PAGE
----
Owner of Bel Air Academy still committed to redeveloping property

The former Bel Air Academy building on Gordon Street in Bel Air was sold for $101, 000 at auction Thursday afternoon to John Zoulis, President of Zoulis Properties Inc. in Linthicum.
The former Bel Air Academy building on Gordon Street in Bel Air was sold for $101, 000 at auction Thursday afternoon to John Zoulis, President of Zoulis Properties Inc. in Linthicum. (MATT BUTTON AEGIS STAFF / Baltimore Sun Media Group)

Property developer John Zoulis does not plan to walk away from his efforts to redevelop the former Bel Air Academy, despite the recent withdrawal of his request to rezone the property at 45 E. Gordon St.

"At this point, we're going to have to revisit everything and see what happens, but I'm not walking away from the project, put it that way," Zoulis, president of Zoulis Properties Inc., of Linthicum, said Friday.


A number of Bel Air officials, as well as East Gordon Street residents and business owners, have voiced their concerns in recent months about Zoulis' plans to redevelop the historic site as a 32-unit apartment complex. The apartments would be split among the academy building, which dates to the 1880s, and a new four-story building next to the academy.

The academy has been unused since Harford County Public Schools, which had its headquarters there, departed for a new building on South Hickory Avenue in 2006. Zoulis purchased the property from the county at auction in February 2015 for $101,000. The building comes with a caveat from the county prohibiting demolition of the structure unless there is a clear public safety issue.

"The apartments will bring income to the Town of Bel Air, it will support the businesses, and the tax base will increase," Zoulis said.

The proposed four-story height of the second building is not allowed under the current B-2A, or central business gateway, zoning, and half the parking must be provided on-site. The Bel Air Board of Appeals rejected in October a request by Zoulis and his team for a variance on the building height. Board members, who suggested Zoulis cut down the number of apartment units, also declined to vote on his request for a variance to allow less on-site parking than required, since the exact number of units was up in the air.

Claiming the town made a mistake during is zoning review in 2009, Zoulis submitted a request to change the zoning to B-2, or central business district, the same zoning as nearby Main Street, but his attorney, Robert Kahoe of Bel Air, withdrew the request last week during a public hearing on the rezoning after the Bel Air town commissioners denied Kahoe's and Zoulis' request to postpone the hearing for more time to explain the project to the community and town planning staff.

"I'd like to inform the people, the community what exactly we're trying to do, so they can understand better," Zoulis said.

Zoulis stressed he has no intention of selling the building and its one-acre site.

"I buy buildings to fix them and be proud of them, community-wise and myself, as well," he said. "I don't buy properties and run away with a couple obstacles."

Zoulis said he still plans to redevelop the property, but he has to meet with all members of his team, as well as Bel Air planning staff, "to review our options."

"Something is not clicking with the community, and I don't want the community to have doubts about the project or myself," he said.

Nearly 20 people packed Bel Air Town Hall Jan. 4, prepared to express their concerns about the project and opposition to the rezoning.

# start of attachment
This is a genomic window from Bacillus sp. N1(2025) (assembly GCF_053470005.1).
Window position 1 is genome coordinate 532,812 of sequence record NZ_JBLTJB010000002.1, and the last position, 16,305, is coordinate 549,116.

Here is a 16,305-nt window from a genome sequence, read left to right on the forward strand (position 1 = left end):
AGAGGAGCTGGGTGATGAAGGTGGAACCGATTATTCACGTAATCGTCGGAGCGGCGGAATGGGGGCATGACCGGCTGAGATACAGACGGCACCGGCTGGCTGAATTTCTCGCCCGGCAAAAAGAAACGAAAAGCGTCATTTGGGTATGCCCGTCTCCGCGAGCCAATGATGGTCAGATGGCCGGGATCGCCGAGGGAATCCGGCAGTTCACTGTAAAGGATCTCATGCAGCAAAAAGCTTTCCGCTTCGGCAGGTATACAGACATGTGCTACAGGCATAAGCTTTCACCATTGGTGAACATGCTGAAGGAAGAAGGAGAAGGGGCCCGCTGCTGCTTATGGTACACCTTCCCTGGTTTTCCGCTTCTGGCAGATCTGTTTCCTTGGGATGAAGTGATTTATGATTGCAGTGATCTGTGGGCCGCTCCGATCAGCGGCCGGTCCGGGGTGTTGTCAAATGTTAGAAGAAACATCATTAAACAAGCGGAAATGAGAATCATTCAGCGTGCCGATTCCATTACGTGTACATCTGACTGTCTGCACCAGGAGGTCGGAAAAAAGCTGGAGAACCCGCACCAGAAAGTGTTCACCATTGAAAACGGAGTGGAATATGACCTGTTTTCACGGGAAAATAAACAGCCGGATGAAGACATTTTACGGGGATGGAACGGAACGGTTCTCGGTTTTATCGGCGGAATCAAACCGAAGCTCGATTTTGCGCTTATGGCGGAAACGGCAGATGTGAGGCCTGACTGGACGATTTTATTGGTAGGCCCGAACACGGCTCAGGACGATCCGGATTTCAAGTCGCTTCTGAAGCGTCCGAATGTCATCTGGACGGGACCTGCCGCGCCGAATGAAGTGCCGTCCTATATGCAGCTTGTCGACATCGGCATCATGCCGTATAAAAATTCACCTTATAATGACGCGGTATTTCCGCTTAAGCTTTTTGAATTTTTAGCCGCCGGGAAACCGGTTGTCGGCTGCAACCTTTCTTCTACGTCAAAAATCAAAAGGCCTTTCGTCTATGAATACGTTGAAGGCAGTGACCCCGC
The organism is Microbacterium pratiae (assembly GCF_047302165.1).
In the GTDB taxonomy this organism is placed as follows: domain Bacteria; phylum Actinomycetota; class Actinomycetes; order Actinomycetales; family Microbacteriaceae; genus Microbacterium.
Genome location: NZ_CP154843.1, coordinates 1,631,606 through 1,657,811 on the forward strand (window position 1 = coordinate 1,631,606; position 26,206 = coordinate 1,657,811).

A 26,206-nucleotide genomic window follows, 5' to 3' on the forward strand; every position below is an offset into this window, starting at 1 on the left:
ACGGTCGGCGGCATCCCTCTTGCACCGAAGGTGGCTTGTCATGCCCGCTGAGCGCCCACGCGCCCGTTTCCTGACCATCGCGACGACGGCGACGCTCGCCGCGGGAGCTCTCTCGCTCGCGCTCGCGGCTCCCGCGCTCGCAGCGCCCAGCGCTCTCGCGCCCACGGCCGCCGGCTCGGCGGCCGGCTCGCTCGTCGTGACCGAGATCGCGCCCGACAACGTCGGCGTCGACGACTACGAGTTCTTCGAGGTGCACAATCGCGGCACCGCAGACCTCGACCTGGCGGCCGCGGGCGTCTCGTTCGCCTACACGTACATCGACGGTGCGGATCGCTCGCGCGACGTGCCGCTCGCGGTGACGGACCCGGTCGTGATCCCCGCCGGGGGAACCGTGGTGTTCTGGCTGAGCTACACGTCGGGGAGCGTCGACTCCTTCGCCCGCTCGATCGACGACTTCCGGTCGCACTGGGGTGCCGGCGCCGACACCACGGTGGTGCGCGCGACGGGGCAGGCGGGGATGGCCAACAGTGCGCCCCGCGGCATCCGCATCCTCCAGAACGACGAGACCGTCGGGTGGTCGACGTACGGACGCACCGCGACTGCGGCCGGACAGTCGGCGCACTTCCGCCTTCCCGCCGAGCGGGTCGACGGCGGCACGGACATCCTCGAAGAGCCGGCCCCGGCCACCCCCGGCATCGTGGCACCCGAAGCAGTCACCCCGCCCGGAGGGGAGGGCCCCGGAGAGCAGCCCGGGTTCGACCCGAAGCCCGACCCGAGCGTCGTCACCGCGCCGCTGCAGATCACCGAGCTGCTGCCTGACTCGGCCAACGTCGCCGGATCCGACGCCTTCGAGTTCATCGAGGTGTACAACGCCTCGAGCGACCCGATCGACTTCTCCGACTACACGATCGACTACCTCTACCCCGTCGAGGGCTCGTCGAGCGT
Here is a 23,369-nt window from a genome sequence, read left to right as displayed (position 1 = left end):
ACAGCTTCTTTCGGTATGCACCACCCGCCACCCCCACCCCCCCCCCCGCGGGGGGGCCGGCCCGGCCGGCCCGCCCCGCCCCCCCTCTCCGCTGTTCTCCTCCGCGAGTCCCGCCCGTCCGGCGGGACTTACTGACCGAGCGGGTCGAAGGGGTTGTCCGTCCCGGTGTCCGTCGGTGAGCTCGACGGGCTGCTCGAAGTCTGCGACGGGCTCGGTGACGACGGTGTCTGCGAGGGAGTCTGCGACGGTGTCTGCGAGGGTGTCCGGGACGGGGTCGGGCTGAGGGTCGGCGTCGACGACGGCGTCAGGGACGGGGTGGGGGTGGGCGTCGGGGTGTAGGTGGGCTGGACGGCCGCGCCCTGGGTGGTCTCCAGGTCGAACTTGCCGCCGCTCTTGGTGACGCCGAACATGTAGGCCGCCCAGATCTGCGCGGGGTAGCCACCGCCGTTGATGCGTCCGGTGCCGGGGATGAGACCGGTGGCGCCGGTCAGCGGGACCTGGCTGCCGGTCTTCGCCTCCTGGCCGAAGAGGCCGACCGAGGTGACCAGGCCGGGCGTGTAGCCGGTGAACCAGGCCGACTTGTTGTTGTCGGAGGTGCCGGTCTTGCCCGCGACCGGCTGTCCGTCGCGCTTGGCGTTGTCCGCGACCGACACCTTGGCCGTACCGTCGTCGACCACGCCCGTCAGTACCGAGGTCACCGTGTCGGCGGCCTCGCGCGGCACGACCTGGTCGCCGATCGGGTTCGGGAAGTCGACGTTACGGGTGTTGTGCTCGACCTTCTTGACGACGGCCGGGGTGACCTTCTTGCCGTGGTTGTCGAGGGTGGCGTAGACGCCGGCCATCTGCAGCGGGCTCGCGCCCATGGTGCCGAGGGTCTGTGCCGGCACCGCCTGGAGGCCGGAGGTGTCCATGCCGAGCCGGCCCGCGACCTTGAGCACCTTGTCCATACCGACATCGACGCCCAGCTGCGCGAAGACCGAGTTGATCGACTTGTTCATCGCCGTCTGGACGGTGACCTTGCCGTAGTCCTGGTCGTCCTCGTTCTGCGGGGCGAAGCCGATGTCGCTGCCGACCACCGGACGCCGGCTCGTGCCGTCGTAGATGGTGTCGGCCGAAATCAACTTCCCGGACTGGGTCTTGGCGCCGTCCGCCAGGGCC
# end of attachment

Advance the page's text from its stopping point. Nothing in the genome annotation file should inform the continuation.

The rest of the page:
Maryanna Skowronski, director of the Historical Society of Harford County, read a formal statement on behalf of the Historical Society.

"The society makes the argument that the decision was not a mistake," Skowronski stated, referring to the current zoning.

"The side streets off Main and Bond Street maintain the character of the original residential neighborhoods," she said, offering photos she shot the day before of Gordon Street, Broadway and Franklin Street.


Zoulis had been discussing with Historical Society officials an agreement to allow apartment residents to park on the lot behind the society's headquarters at North Main and Gordon streets.

Skowronski also gave her personal view, as a Bel Air resident, against any zoning changes.

"I just really feel that if this zoning request goes through, you're opening a Pandora's Box, because you're setting a precedent for anyone else who would request such a change elsewhere," she said. "How do you say no?"

Mike Adams, who lives east of Bel Air near Harford Community College, owns property in the first block of North Hickory Avenue with his wife.

"If [the academy property] is rezoned, and a four-and-a-half story building can go on Gordon Street, the vacant lot next to our property across the street, could that become a four-and-a-half story building?" he asked.

A number of historic homes in the neighborhood around the academy have been converted into businesses, or they remain private residences, and the owners must retain the historic character of those structures.

Robert Cassilly, a state senator who owns a historic home nearby on Broadway about a block from the site in question, noted owners of those properties are committed to preserving the character of the buildings and the neighborhood at the risk of "possibly downgrading the value of your home."

"When you designate a historic home, it only has any kind of inherent value if the neighborhood has a historic flavor," Cassilly said..

Judith Schmoll, who lives and operates a home-based business in a house across East Gordon from the academy, said she is concerned about the proposed building height, as well as parking, and the impact on traffic, especially during afternoon dismissal at Bel Air Elementary School.

"I'm the only one who lives there, so I may have new neighbors across the street," she said. "It will be interesting to see how things move forward."